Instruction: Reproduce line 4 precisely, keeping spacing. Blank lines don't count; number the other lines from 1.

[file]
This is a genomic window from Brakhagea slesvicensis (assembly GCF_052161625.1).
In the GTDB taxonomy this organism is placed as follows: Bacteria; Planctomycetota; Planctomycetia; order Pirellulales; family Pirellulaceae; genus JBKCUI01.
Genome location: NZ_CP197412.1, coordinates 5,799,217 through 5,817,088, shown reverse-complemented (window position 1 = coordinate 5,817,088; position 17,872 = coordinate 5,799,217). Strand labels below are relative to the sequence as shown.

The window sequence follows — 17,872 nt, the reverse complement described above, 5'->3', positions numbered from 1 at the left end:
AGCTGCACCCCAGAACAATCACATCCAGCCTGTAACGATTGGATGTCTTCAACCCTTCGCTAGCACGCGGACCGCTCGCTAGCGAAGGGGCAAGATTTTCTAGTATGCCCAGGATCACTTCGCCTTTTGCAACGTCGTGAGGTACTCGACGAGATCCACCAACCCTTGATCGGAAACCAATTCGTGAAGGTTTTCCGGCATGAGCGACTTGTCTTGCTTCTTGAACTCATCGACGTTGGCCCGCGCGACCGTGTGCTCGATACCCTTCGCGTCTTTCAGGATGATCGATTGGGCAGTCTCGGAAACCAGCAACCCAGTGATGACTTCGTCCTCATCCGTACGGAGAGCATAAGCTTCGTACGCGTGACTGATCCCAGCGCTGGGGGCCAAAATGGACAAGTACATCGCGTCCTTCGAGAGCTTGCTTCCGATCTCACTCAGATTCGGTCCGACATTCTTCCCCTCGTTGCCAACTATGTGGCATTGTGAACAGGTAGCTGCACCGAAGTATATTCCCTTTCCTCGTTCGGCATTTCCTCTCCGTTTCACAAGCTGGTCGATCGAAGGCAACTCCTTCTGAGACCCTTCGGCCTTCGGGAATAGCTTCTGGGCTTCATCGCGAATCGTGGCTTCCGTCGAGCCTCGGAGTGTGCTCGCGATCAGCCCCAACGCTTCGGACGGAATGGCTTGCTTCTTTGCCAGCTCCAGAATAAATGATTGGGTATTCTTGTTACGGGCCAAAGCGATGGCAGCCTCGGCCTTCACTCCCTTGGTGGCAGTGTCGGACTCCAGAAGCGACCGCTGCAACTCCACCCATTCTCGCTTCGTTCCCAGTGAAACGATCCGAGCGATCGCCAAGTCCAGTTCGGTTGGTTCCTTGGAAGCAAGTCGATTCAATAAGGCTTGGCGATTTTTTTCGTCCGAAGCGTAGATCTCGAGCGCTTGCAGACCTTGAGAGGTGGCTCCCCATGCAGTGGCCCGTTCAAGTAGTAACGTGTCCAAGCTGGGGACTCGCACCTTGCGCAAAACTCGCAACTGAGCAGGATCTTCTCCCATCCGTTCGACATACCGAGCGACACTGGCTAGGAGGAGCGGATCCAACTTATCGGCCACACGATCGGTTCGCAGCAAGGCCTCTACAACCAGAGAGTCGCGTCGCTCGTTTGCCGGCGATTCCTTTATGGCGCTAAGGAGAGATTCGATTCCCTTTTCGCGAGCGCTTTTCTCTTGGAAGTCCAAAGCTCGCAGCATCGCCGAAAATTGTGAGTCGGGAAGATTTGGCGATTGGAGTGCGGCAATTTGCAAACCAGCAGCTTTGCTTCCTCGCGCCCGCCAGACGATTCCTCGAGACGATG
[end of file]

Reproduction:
The window sequence follows — 17,872 nt, the reverse complement described above, 5'->3', positions numbered from 1 at the left end: